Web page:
Response of Cell Division and Cell Expansion to Local Fruit Heating in Tomato Fruit

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Abstract

To improve our understanding of fruit growth responses to temperature, it is important to analyze temperature effects on underlying fruit cellular processes. This study aimed at analyzing the response of tomato (Solanum lycopersicum) fruit size to heating as affected by changes in cell number and cell expansion in different directions. Individual trusses were enclosed into cuvettes and heating was applied either only during the first 7 days after anthesis (DAA), from 7 DAA until fruit maturity (breaker stage), or both. Fruit size and histological characteristics in the pericarp were measured. Heating fruit shortened fruit growth period and reduced final fruit size. Reduction in final fruit size of early-heated fruit was mainly associated with reduction in final pericarp cell volume. Early heating increased the number of cell layers in the pericarp but did not affect the total number of pericarp cells. These results indicate that in the tomato pericarp, periclinal cell divisions respond differently to temperature than anticlinal or randomly oriented cell divisions. Late heating only decreased pericarp thickness significantly. Continuously heating fruit reduced anticlinal cell expansion (direction perpendicular to fruit skin) more than periclinal cell expansion (direction parallel to fruit skin). This study emphasizes the need to measure cell expansion in more than one dimension in histological studies of fruit
Original languageEnglish
Pages (from-to)294-301
JournalJournal of the American Society for Horticultural Science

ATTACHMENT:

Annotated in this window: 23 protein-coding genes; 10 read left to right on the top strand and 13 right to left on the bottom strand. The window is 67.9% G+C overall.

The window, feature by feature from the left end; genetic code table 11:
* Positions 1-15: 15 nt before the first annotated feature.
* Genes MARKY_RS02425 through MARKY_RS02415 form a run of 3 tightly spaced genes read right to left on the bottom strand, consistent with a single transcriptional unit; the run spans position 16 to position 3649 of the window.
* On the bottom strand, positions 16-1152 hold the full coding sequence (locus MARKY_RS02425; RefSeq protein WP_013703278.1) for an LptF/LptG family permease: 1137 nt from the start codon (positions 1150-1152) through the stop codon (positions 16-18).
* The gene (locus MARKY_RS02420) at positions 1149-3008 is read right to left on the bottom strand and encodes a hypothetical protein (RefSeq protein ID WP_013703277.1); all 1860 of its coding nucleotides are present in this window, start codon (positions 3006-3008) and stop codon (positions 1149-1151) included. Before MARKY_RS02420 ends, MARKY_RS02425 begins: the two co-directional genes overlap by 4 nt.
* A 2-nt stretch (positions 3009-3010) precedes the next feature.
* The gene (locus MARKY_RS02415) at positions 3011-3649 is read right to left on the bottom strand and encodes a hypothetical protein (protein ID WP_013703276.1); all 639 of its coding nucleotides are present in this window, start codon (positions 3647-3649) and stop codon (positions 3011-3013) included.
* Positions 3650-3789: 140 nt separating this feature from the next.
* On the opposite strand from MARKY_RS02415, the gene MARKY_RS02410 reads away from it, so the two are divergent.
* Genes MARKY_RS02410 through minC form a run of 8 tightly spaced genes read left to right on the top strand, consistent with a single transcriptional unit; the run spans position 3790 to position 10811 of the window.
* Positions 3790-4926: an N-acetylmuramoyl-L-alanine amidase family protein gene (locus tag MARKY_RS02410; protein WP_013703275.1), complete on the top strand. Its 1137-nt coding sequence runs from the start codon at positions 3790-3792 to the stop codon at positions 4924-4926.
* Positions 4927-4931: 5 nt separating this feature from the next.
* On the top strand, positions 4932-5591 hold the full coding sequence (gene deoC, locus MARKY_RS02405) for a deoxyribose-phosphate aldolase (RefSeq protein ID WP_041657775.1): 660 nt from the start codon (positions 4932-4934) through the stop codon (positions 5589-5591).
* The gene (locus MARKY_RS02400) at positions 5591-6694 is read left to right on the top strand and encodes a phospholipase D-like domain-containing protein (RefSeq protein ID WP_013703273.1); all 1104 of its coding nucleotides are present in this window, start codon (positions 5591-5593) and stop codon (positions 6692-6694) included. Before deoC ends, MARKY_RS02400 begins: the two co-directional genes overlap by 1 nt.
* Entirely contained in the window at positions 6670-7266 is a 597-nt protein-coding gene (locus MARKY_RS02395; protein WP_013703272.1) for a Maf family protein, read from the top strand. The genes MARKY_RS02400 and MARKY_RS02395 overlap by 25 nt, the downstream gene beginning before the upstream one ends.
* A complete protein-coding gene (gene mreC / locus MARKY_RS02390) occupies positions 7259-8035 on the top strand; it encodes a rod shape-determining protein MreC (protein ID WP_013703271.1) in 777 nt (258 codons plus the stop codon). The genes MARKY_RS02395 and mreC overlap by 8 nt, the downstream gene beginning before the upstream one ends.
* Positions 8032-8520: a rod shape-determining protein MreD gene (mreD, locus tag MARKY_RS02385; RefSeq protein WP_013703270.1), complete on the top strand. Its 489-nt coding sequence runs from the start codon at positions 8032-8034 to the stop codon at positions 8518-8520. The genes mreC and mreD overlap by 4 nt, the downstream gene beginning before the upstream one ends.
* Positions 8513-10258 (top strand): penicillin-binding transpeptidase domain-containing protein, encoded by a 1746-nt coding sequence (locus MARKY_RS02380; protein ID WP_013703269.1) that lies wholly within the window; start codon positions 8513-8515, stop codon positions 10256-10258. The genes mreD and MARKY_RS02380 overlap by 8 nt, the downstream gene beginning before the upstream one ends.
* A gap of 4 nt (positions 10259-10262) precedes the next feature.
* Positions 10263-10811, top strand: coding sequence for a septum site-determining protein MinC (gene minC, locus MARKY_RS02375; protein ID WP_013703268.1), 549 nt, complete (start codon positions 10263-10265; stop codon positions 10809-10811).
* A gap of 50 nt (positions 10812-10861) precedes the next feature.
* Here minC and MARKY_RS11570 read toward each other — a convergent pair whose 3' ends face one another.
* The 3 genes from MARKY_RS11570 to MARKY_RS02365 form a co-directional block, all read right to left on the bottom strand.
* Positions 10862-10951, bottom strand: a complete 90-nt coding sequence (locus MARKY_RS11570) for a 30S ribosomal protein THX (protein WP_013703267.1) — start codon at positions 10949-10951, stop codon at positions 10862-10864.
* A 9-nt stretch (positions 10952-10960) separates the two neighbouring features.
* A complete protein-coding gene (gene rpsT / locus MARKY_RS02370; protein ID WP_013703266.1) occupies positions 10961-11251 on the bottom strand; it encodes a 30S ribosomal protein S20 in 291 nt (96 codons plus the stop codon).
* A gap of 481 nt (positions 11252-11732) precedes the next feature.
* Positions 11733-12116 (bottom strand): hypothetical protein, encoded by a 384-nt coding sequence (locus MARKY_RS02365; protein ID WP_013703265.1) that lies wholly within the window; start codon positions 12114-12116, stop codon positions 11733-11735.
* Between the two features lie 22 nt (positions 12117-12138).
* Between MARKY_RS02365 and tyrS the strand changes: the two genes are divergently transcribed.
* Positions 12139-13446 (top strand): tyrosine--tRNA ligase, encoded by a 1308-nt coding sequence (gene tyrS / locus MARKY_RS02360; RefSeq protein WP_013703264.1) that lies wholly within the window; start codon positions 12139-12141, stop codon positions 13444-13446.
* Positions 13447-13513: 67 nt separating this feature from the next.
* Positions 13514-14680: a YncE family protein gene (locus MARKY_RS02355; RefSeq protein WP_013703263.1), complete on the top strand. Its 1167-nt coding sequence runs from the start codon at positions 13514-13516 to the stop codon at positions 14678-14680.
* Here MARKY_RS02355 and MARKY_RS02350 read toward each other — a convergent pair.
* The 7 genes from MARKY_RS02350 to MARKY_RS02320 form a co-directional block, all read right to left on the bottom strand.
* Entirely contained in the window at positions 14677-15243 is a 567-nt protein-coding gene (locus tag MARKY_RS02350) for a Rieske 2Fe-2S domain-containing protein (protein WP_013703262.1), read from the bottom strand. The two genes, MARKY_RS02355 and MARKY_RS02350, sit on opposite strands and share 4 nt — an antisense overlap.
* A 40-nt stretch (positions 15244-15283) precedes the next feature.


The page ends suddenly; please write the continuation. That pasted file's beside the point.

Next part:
Volume137
Issue number5
Publication statusPublished - 2012

Fingerprint

Lycopersicon esculentum
Cell Division
Heating
cell division
Fruit
tomatoes
heat
fruits
pericarp
cells
Cell Count
Temperature
Trusses
flowering
temperature
fruit maturity
Skin
Solanum lycopersicum
maturity stage
Growth

Keywords

  • controlled environments
  • temperature
  • growth
  • load
  • endoreduplication
  • shoot
  • size
  • set

Cite this

@article{3d99f4eb1baf4475b6ca87a9cbd81e9a,
title = "Response of Cell Division and Cell Expansion to Local Fruit Heating in Tomato Fruit",
abstract = "To improve our understanding of fruit growth responses to temperature, it is important to analyze temperature effects on underlying fruit cellular processes. This study aimed at analyzing the response of tomato (Solanum lycopersicum) fruit size to heating as affected by changes in cell number and cell expansion in different directions. Individual trusses were enclosed into cuvettes and heating was applied either only during the first 7 days after anthesis (DAA), from 7 DAA until fruit maturity (breaker stage), or both. Fruit size and histological characteristics in the pericarp were measured. Heating fruit shortened fruit growth period and reduced final fruit size. Reduction in final fruit size of early-heated fruit was mainly associated with reduction in final pericarp cell volume. Early heating increased the number of cell layers in the pericarp but did not affect the total number of pericarp cells. These results indicate that in the tomato pericarp, periclinal cell divisions respond differently to temperature than anticlinal or randomly oriented cell divisions. Late heating only decreased pericarp thickness significantly. Continuously heating fruit reduced anticlinal cell expansion (direction perpendicular to fruit skin) more than periclinal cell expansion (direction parallel to fruit skin). This study emphasizes the need to measure cell expansion in more than one dimension in histological studies of fruit",
keywords = "controlled environments, temperature, growth, load, endoreduplication, shoot, size, set",